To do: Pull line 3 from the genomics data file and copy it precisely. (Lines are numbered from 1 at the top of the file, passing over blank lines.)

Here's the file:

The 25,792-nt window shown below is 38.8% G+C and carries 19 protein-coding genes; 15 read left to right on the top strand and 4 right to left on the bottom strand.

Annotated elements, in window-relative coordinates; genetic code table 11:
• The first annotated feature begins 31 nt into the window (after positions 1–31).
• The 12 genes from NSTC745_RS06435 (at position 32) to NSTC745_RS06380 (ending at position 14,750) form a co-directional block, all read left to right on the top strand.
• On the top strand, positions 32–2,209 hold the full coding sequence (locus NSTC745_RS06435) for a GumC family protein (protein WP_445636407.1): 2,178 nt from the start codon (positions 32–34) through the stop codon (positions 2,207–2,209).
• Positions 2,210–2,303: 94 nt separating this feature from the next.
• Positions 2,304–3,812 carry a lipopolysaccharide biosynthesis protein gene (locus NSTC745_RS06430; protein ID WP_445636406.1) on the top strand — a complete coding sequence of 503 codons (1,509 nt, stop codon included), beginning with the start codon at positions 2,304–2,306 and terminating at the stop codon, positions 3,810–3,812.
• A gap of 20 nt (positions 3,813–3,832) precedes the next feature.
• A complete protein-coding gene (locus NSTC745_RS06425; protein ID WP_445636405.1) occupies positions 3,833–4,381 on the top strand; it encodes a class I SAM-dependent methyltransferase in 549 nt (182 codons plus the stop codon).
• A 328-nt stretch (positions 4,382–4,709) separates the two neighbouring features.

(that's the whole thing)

• The first annotated feature begins 31 nt into the window (after positions 1–31).